Thursday, March 15, 2012

Getting Your Irish On – Irish Stew Baron Style


Irish stew with a nice cob of fresh baked ale bread
OK so with Saint Patrick's day 2012 say just a few days away I thought I would post up this quite simple recipe for Irish Stew that takes advantage of using up that unwanted whisky you have on the shelf. Yet again for those non-cooks in the club this one will enhance your culinary skills and help impress the ladies.

Ingredients

1/2 cup whisky (any is fine but not the good stuff)
500g to 700g potatoes sliced with skin on
1kg lamb roast on bone or lamb chops (a bit of bone and fat is essential)
3 large brown onions sliced into rings
3 large carrots sliced
1/2 cup plain flour
1 litter of stock (vegetable or lamb or beef) or 1 litter water and stock cubes
Slat and Pepper to season
1 Bay leaf (if you can get it but not essential)
1 handful flat leaf parsley (if you can get it but not essential)
Olive oil

Getting ready for the cook up
Requirements

Slow cooker / or 6 litter oven proof pot with lid / or 6 litter stove top pot with lid
1 large plastic food bag / freezer bag
Pressure Cooker if you have one


Method

1. Cut meat into joints (keep on bone where possible), then place in bag with flour and coat the meat by shaking it all around. If no bag simply flour meat as best as you can. Keep the bone as you need this in the stew.

2. Lightly brown meat to seal in the juices then reserve on plate (use pot you will be baking in if you are not using a slow cooker to assist gravy base). If you have a pressure cooker place the meat into pressure cooker for 15min to give extra tenderness after browning.

3. Brown potatoes with a little olive oil. You will have to do this in stages as you do not want to break up the potatoes. Browning the potatoes helps to bring out the starches which help thicken the stew. I leave the skin on the potatoes as it helps to keep the potato from falling apart in the stew.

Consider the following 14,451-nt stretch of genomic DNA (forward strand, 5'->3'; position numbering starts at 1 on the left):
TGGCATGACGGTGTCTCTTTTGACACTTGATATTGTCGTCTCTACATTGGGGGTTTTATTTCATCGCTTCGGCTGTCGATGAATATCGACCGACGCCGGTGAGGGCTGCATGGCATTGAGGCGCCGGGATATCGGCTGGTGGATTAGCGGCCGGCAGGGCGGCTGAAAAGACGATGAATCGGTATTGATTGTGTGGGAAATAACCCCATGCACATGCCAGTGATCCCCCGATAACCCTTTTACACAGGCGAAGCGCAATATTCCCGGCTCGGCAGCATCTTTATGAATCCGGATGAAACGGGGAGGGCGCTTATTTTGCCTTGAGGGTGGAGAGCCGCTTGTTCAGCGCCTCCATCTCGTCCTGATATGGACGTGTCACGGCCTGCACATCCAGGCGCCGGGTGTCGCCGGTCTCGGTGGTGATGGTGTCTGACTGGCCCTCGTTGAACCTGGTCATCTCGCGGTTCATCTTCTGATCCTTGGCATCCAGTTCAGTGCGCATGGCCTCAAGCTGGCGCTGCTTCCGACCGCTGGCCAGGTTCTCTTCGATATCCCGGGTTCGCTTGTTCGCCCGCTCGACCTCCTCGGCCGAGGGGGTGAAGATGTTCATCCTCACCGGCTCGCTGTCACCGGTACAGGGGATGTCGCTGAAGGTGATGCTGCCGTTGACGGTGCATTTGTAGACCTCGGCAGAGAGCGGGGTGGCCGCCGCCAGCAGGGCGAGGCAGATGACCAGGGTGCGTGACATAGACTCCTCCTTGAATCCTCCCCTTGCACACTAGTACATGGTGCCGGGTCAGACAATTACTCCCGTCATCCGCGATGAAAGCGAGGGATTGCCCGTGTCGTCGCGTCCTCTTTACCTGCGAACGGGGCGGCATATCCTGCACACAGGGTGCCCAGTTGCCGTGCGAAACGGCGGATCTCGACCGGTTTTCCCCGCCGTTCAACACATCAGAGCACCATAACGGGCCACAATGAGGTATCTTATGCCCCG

Layering the ingredients
4. Layer ingredients in pot starting with lamb, onions, carrots, some parsley, then potatoes. Season meat with salt and pepper when added. Find a spot in the middle to add the bay leaf and bone as you layer.

5. Blend your remaining flour extracted form the bag in a cup with a small amount of stock or water and whisky until it is a paste. Keep adding stock or water and whisky until it is fully blended. NO LUMPS! (don't be lazy this is important).

6. Pour all your flour/stock/whisky mixture gently over the layered ingredients and place in oven, on stove top or slow cooker and cook for 4 hours (average) on low to medium heat until tender. DO not let the ingredient boil or dry out. See Cooking instructions below.

7. Serve it up in a nice big bowl with a healthy wedge of fresh crusty bread.



Cooking Options

Slow Cooker: Set slow cooker to high for 4hrs or 7hrs on low and stew will come out perfect. Do not stir EVER and turn down to low if necessary so it does not dry out.

Oven: Preheat over to 150º C. Cook for 4hrs with lid on. No need to stir EVER and top up with a small amount of hot water if looking too dry.

Stove Top: Place pot on stove with lid. Set heat to high and leave on high until liquid begins to bubble and then turn down low. Cook for 3 to 4hrs. If you have a food thermometer try to not allow the core to get over 150ºC. You may need to dig down with spoon to check things are not burring or catching on the bottom. If they are try to make a well and add some water to the base. ONLY STIR if starting to stick and even then so gently you are just lifting off the base to get the moister back down there.



Notes

Irish stew is meant to be a fluid stew. It is not supposed to be a soup and or a thick sticky stew so top up with a little hot water during cooking if needed.

Any whisky can be used and in fact does not have to be used at all. I only use the dodgy whiskies I will not drink such as Johnny Walker Double Black.


This is a great stew enjoyed all year round but why not make the ladies happy on Saint Patrick's Day. It is always a good time to do a Irish Whisky tasting as well.

The Baron

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